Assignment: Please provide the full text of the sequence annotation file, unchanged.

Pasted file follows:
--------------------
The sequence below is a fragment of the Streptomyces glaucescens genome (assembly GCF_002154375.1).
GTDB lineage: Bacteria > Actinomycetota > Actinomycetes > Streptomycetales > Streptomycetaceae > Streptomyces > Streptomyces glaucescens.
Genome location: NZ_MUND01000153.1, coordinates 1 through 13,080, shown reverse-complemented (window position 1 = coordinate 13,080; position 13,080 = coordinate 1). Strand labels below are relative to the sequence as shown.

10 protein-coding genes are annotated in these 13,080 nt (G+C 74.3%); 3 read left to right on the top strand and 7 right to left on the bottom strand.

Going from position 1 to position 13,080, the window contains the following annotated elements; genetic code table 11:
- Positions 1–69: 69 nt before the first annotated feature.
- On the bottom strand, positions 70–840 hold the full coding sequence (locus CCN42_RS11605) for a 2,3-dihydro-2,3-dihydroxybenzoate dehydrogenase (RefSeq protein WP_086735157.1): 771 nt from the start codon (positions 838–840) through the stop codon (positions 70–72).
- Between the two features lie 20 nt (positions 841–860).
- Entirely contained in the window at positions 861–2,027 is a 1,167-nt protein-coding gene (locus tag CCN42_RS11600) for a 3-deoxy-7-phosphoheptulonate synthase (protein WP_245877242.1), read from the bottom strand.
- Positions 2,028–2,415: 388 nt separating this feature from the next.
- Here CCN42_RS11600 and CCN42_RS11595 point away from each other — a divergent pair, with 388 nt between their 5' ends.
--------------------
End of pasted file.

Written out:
The sequence below is a fragment of the Streptomyces glaucescens genome (assembly GCF_002154375.1).
GTDB lineage: Bacteria > Actinomycetota > Actinomycetes > Streptomycetales > Streptomycetaceae > Streptomyces > Streptomyces glaucescens.
Genome location: NZ_MUND01000153.1, coordinates 1 through 13,080, shown reverse-complemented (window position 1 = coordinate 13,080; position 13,080 = coordinate 1). Strand labels below are relative to the sequence as shown.

10 protein-coding genes are annotated in these 13,080 nt (G+C 74.3%); 3 read left to right on the top strand and 7 right to left on the bottom strand.

Going from position 1 to position 13,080, the window contains the following annotated elements; genetic code table 11:
- Positions 1–69: 69 nt before the first annotated feature.
- On the bottom strand, positions 70–840 hold the full coding sequence (locus CCN42_RS11605) for a 2,3-dihydro-2,3-dihydroxybenzoate dehydrogenase (RefSeq protein WP_086735157.1): 771 nt from the start codon (positions 838–840) through the stop codon (positions 70–72).
- Between the two features lie 20 nt (positions 841–860).
- Entirely contained in the window at positions 861–2,027 is a 1,167-nt protein-coding gene (locus tag CCN42_RS11600) for a 3-deoxy-7-phosphoheptulonate synthase (protein WP_245877242.1), read from the bottom strand.
- Positions 2,028–2,415: 388 nt separating this feature from the next.
- Here CCN42_RS11600 and CCN42_RS11595 point away from each other — a divergent pair, with 388 nt between their 5' ends.